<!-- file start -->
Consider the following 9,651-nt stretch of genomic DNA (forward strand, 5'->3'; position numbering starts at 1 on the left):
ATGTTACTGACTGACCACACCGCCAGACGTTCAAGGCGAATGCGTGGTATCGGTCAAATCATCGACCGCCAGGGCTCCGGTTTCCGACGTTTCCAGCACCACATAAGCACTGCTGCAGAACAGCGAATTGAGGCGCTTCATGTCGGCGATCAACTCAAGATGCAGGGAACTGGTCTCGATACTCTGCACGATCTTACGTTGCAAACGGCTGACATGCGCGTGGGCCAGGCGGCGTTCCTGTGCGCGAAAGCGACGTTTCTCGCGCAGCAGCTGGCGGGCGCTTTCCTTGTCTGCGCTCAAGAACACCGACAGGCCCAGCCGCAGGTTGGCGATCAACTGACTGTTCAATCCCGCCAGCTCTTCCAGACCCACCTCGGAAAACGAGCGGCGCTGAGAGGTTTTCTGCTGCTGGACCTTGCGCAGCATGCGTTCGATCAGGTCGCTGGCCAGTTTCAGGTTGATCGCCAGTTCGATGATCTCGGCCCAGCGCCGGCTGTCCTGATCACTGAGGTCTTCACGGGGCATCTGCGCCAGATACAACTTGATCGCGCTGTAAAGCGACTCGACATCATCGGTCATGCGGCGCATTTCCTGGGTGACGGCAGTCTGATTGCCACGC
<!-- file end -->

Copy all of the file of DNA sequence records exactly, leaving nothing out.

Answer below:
Consider the following 9,651-nt stretch of genomic DNA (forward strand, 5'->3'; position numbering starts at 1 on the left):
ATGTTACTGACTGACCACACCGCCAGACGTTCAAGGCGAATGCGTGGTATCGGTCAAATCATCGACCGCCAGGGCTCCGGTTTCCGACGTTTCCAGCACCACATAAGCACTGCTGCAGAACAGCGAATTGAGGCGCTTCATGTCGGCGATCAACTCAAGATGCAGGGAACTGGTCTCGATACTCTGCACGATCTTACGTTGCAAACGGCTGACATGCGCGTGGGCCAGGCGGCGTTCCTGTGCGCGAAAGCGACGTTTCTCGCGCAGCAGCTGGCGGGCGCTTTCCTTGTCTGCGCTCAAGAACACCGACAGGCCCAGCCGCAGGTTGGCGATCAACTGACTGTTCAATCCCGCCAGCTCTTCCAGACCCACCTCGGAAAACGAGCGGCGCTGAGAGGTTTTCTGCTGCTGGACCTTGCGCAGCATGCGTTCGATCAGGTCGCTGGCCAGTTTCAGGTTGATCGCCAGTTCGATGATCTCGGCCCAGCGCCGGCTGTCCTGATCACTGAGGTCTTCACGGGGCATCTGCGCCAGATACAACTTGATCGCGCTGTAAAGCGACTCGACATCATCGGTCATGCGGCGCATTTCCTGGGTGACGGCAGTCTGATTGCCACGC